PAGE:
Curiosity rover captured 2 solar eclipses on Mars

Irregular shadow about one fifth the apparent size of the sun crosses a solid white circle.
This series of images shows the Martian moon Phobos as it crossed in front of the sun, as seen by NASA’s Curiosity Mars rover on Tuesday, March 26, 2019 (Sol 2359). Image via NASA/JPL-Caltech/MSSS.

Last month (March 2019), cameras on NASA’s Mars Curiosity rover captured a solar eclipse by each of the planet’s moons, Phobos and Deimos.

The Curiosity Mastcam camera, which has solar filters that allow it to stare directly at the sun, imaged Phobos crossing the sun on March 26, 2019, and Deimos on March 17, 2019.

Eclipses on Mars are not quite as total as those that we can sometimes see here on Earth, during which the moon completely blots out the sun. The two moons of Mars are small, Phobos is about seven miles (11.5 km) across and Deimos is only about 1 1/2 miles (2.3 km) across. As you can see in the two animations, neither Mars moon completely covers the sun.

Very small irregular dark shadow crosses the white circle of the sun right to left.
This series of images shows the Martian moon Deimos as it crossed in front of the sun, as seen by NASA’s Curiosity Mars rover on Sunday, March 17, 2019. Image via NASA/JPL-Caltech/MSSS.

In addition to capturing each moon crossing in front of the sun, one of Curiosity’s cameras observed the shadow of Phobos on March 25, 2019. As the moon’s shadow passed over the rover during sunset, it momentarily darkened the light. NASA said:

The image was taken after the sun had descended behind the horizon, just as Phobos was rising and throwing its elongated shadow across the Martian surface. Dust particles in the atmosphere acted as a screen against which the shadow was projected.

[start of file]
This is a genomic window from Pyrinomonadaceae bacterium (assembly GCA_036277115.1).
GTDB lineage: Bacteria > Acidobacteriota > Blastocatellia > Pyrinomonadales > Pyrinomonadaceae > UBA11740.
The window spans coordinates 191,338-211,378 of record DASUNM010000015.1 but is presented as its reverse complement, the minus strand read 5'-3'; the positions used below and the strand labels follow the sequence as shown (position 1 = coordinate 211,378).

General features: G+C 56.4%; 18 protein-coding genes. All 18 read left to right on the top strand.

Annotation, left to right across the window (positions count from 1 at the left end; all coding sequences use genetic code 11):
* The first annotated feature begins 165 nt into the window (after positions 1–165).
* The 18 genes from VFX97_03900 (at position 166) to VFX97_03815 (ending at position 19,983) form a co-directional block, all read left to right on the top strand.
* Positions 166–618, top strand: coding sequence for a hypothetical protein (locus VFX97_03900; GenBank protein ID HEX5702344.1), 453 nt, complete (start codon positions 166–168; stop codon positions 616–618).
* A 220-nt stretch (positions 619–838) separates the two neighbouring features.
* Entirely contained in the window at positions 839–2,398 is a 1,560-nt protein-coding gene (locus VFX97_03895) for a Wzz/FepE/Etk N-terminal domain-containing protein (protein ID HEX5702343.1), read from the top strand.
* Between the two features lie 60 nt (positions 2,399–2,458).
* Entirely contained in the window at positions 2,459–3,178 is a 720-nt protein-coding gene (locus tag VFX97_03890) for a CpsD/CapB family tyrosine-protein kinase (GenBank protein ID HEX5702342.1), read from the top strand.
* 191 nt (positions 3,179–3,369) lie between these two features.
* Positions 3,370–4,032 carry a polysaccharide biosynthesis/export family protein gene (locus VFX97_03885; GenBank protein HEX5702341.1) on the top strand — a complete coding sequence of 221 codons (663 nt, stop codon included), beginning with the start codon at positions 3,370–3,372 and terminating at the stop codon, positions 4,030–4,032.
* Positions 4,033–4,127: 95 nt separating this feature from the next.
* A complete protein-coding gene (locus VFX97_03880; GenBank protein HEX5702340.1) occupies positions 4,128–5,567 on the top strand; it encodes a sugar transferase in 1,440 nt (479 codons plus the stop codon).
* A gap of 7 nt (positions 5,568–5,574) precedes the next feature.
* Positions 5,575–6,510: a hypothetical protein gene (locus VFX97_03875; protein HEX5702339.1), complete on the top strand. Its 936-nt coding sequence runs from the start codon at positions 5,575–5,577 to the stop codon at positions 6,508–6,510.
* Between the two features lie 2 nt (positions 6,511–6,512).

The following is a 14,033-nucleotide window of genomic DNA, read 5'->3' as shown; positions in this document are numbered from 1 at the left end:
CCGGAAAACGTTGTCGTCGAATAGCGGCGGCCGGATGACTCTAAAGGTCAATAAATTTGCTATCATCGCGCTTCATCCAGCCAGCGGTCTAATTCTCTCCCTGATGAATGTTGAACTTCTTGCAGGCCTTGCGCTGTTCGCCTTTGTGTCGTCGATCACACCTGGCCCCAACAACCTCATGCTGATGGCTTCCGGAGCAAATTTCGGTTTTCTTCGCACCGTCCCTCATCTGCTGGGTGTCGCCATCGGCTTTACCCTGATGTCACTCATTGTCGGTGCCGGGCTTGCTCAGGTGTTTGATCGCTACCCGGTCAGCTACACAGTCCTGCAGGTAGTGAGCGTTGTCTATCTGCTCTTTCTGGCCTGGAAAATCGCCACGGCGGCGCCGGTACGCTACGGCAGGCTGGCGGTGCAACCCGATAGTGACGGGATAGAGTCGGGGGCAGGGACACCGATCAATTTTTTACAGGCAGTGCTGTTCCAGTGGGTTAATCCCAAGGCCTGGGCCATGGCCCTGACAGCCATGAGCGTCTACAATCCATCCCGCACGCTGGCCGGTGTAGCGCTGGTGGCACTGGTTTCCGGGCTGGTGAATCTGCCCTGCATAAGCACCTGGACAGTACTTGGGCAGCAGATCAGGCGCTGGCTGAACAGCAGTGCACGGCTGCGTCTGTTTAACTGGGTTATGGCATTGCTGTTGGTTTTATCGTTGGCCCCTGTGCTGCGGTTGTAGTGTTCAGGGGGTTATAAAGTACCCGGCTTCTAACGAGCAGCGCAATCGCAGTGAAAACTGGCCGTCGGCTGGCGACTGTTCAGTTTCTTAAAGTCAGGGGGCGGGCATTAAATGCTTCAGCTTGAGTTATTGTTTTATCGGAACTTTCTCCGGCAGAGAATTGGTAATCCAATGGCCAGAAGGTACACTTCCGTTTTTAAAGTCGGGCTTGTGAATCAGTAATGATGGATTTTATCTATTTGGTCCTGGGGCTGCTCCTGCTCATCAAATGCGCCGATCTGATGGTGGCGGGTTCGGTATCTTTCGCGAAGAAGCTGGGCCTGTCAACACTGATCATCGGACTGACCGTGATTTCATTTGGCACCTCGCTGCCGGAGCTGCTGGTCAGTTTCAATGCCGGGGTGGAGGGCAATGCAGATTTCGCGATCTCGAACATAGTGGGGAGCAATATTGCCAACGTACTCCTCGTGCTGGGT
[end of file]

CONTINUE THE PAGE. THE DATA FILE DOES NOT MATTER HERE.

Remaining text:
Landscape with shadow passing through the air above.
This series of images shows the shadow of Phobos as it sweeps over NASA’s Curiosity Mars rover and darkens the sunlight on Monday, March 25, 2019. Image via NASA/JPL-Caltech.

Solar eclipses have been seen many times by Curiosity – which landed on Mars in 2012 – and other rovers in the past. Besides being cool, these events also help researchers fine-tune their understanding of each moon’s orbit around Mars.

Before the Spirit and Opportunity rovers landed in 2004, there was much higher uncertainty in the orbit of each moon, said Mark Lemmon of Texas A&M University, a co-investigator with Curiosity’s Mastcam. The first time one of the rovers tried to image Deimos eclipsing the sun, they found the moon was 25 miles (40 km) away from where they expected. Lemmon said in a statement:

More observations over time help pin down the details of each orbit. Those orbits change all the time in response to the gravitational pull of Mars, Jupiter or even each Martian moon pulling on the other.

So far, Mars rovers – either Spirit, Opportunity or Curiosity – have made eight observations of Deimos eclipsing the sun from and about 40 of Phobos.

Bottom line: The Mars Curiosity rover camera captured solar eclipses by the planet’s two moons Phobos and Deimos.


April 7, 2019

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